The processes that create an aurora on Earth start at the sun, thanks to a constant stream of electrically charged particles called solar wind.
Events on the sun send out floods of the ions and electrons that make up solar wind. These charged particles travel almost at the speed of light.
When these particles reach Earth, our planet's magnetic field funnels some of them to the poles, where they interact with our atmosphere to make the aurora.
Solar particles interacting with oxygen produce green and red light, while nitrogen glows blue and purple.
Steve does not appear to come from these charged particles, however, which means it's technically not an aurora.
Rather, Donovan's satellite data suggested that STEVE came from a high-altitude ribbon of very hot gases burning at almost 5,500 degrees Fahrenheit (3,000 degrees Celsius).
"It turns out that STEVE is actually remarkably common, but we hadn't noticed it before," Donovan said.
Most true aurorae come at times of heightened solar activity, when big events like explosions on the sun flood Earth with charged particles.
Big explosions and electric storms on the sun can also cut off electronic communications, confuse GPS, push satellites out of orbit, endanger astronauts, or even wipe out power grids.
Two such solar storms cut off emergency radio communications for a total of 11 hours following Hurricane Irma in 2017.
But last year, NASA intern Jennifer Briggs discovered an aurora that didn't coincide with any extra activity from the sun.
Briggs spotted the twisting aurora in the above footage from an island in Norway. Her team checked the records and found no unusual solar activity at that time.
"This eastward and then westward and then spiraling motion is not something that we've ever seen, not something we currently understand," she said in a press conference in December.
Scientists connected the twisting northern lights to a huge compression in Earth's magnetic field, making it the first aurora of its kind.
"You can imagine someone punching Earth's magnetic field," Briggs said. "There was a massive but localized compression."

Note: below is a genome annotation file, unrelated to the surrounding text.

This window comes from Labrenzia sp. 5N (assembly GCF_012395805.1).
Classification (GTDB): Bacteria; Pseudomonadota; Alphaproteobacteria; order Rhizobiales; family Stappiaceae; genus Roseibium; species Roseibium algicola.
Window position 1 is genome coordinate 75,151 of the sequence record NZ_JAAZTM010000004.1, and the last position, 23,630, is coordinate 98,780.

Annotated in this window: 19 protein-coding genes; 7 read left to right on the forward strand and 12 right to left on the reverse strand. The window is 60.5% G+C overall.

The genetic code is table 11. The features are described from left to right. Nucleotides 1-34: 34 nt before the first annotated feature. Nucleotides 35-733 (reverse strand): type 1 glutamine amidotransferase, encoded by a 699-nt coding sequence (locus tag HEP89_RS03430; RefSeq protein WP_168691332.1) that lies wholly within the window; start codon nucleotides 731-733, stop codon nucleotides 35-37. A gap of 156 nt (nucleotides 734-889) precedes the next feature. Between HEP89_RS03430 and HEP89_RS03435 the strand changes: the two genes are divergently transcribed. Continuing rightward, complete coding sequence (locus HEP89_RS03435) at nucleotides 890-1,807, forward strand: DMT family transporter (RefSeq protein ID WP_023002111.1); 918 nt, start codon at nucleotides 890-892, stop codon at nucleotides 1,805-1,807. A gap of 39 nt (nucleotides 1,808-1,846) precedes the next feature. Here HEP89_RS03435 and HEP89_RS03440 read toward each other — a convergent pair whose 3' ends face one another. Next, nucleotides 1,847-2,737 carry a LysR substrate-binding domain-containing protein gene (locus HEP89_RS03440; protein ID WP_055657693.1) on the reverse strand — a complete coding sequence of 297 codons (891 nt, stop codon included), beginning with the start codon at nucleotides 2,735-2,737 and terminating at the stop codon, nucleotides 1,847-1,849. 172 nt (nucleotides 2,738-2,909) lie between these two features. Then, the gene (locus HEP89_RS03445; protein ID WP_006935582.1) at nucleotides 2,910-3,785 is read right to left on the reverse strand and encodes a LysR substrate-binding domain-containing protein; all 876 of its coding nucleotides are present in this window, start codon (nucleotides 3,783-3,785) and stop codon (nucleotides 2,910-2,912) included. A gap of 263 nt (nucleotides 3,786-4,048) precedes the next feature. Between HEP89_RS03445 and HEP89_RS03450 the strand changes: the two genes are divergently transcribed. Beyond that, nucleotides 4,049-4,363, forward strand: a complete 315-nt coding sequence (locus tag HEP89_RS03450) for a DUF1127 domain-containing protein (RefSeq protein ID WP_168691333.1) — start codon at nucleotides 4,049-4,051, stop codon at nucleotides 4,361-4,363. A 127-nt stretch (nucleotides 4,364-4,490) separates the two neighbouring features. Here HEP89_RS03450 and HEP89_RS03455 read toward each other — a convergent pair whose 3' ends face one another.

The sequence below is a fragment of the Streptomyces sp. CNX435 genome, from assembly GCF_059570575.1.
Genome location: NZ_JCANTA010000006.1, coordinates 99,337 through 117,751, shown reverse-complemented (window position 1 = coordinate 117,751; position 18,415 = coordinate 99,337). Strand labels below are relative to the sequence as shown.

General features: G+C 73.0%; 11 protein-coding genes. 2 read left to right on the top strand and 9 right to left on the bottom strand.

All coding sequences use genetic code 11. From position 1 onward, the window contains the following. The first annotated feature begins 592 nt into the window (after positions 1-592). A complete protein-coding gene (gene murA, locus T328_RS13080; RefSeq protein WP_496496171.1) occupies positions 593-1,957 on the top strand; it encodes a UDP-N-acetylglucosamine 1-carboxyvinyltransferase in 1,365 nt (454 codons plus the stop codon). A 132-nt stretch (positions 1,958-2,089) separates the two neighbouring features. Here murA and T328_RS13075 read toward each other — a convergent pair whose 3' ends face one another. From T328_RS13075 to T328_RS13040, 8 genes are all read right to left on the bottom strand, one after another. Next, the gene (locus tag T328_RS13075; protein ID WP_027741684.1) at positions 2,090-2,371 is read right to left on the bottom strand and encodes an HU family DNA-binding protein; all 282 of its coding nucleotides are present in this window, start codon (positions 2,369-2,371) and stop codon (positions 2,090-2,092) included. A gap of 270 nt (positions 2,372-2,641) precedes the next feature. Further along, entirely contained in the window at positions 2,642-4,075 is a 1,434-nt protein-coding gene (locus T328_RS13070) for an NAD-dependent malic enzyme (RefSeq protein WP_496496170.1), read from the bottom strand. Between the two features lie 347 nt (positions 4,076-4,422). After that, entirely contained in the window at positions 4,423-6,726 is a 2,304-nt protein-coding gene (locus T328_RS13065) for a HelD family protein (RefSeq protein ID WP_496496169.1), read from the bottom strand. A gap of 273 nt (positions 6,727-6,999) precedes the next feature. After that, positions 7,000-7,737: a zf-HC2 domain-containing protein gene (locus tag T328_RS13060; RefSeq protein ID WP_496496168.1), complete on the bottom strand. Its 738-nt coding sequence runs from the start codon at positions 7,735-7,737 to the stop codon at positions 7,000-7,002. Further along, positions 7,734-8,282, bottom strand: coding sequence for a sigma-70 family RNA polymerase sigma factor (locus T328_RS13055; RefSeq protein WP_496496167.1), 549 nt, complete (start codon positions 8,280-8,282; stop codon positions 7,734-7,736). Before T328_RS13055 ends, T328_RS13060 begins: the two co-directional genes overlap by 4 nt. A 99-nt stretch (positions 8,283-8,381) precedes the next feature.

Scientists think the mysterious compression may have come from a storm at the edges of the magnetic field. They don't know exactly what that might look like or where it could have come from.
Other planets have their own aurora, often through the same processes as Earth's.
Unlike Earth, planets Jupiter, Saturn, Uranus, and Neptune have atmospheres mostly composed of hydrogen. So their aurorae are visible in ultraviolet light.
Some of Jupiter's aurora comes from its moon, Io, which has large volcanoes that spew sulfur dioxide into space.
Jupiter's magnetic field also rips material off of Io regularly and funnels it towards the planet's poles, where the particles make the aurora.
The charged particles that make Jupiters' aurora interact with its atmosphere to produce powerful X-rays.
In 2017, researchers revealed a mystery in Jupiter's' aurorae: Its northern and southern lights aren't fluctuating together.
On Earth, the aurora borealis and aurora australis generally brighten and dim together, since Earth's magnetic field is distributing solar particles to both of them.
But observations of Jupiter during solar storms show the aurorae on its northern and southern poles acting independently of each other. Nobody knows why.